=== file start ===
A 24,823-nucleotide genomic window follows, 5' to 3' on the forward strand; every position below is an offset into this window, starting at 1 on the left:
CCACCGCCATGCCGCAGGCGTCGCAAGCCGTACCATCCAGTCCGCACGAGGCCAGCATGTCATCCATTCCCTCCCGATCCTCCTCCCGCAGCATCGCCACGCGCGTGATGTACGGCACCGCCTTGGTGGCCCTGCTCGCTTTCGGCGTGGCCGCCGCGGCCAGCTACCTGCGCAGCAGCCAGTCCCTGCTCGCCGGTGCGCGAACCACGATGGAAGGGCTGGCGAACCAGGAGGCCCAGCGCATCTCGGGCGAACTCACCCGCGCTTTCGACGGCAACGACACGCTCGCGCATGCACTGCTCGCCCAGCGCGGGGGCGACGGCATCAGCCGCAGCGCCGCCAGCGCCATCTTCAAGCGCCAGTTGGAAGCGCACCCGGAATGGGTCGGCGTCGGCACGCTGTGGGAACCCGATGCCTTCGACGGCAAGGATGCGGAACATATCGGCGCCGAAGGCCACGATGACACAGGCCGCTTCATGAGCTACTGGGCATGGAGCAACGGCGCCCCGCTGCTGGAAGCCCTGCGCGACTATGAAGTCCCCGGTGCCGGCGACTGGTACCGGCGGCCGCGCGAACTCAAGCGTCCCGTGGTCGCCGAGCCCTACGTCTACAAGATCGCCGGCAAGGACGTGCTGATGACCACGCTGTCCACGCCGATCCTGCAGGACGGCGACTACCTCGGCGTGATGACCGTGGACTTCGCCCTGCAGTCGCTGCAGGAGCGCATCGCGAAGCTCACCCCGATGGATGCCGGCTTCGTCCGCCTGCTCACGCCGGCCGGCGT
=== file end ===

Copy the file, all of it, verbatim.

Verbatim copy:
A 24,823-nucleotide genomic window follows, 5' to 3' on the forward strand; every position below is an offset into this window, starting at 1 on the left:
CCACCGCCATGCCGCAGGCGTCGCAAGCCGTACCATCCAGTCCGCACGAGGCCAGCATGTCATCCATTCCCTCCCGATCCTCCTCCCGCAGCATCGCCACGCGCGTGATGTACGGCACCGCCTTGGTGGCCCTGCTCGCTTTCGGCGTGGCCGCCGCGGCCAGCTACCTGCGCAGCAGCCAGTCCCTGCTCGCCGGTGCGCGAACCACGATGGAAGGGCTGGCGAACCAGGAGGCCCAGCGCATCTCGGGCGAACTCACCCGCGCTTTCGACGGCAACGACACGCTCGCGCATGCACTGCTCGCCCAGCGCGGGGGCGACGGCATCAGCCGCAGCGCCGCCAGCGCCATCTTCAAGCGCCAGTTGGAAGCGCACCCGGAATGGGTCGGCGTCGGCACGCTGTGGGAACCCGATGCCTTCGACGGCAAGGATGCGGAACATATCGGCGCCGAAGGCCACGATGACACAGGCCGCTTCATGAGCTACTGGGCATGGAGCAACGGCGCCCCGCTGCTGGAAGCCCTGCGCGACTATGAAGTCCCCGGTGCCGGCGACTGGTACCGGCGGCCGCGCGAACTCAAGCGTCCCGTGGTCGCCGAGCCCTACGTCTACAAGATCGCCGGCAAGGACGTGCTGATGACCACGCTGTCCACGCCGATCCTGCAGGACGGCGACTACCTCGGCGTGATGACCGTGGACTTCGCCCTGCAGTCGCTGCAGGAGCGCATCGCGAAGCTCACCCCGATGGATGCCGGCTTCGTCCGCCTGCTCACGCCGGCCGGCGT